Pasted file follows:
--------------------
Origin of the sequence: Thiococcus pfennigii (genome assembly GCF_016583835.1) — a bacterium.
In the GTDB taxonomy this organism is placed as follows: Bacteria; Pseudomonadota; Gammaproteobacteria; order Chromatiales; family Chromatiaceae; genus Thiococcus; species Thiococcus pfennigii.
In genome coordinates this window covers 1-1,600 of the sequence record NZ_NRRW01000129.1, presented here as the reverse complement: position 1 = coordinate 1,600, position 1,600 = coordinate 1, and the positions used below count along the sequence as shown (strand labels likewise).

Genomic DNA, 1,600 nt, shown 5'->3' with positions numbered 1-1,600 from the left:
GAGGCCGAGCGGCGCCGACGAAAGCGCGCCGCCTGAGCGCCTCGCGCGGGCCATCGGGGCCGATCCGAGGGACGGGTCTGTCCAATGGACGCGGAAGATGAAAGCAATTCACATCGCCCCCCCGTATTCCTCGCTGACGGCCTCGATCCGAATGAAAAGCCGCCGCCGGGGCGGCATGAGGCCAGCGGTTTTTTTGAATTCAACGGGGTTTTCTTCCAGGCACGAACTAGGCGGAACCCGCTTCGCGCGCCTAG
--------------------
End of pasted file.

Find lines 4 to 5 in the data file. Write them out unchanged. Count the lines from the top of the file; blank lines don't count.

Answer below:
Genomic DNA, 1,600 nt, shown 5'->3' with positions numbered 1-1,600 from the left:
GAGGCCGAGCGGCGCCGACGAAAGCGCGCCGCCTGAGCGCCTCGCGCGGGCCATCGGGGCCGATCCGAGGGACGGGTCTGTCCAATGGACGCGGAAGATGAAAGCAATTCACATCGCCCCCCCGTATTCCTCGCTGACGGCCTCGATCCGAATGAAAAGCCGCCGCCGGGGCGGCATGAGGCCAGCGGTTTTTTTGAATTCAACGGGGTTTTCTTCCAGGCACGAACTAGGCGGAACCCGCTTCGCGCGCCTAG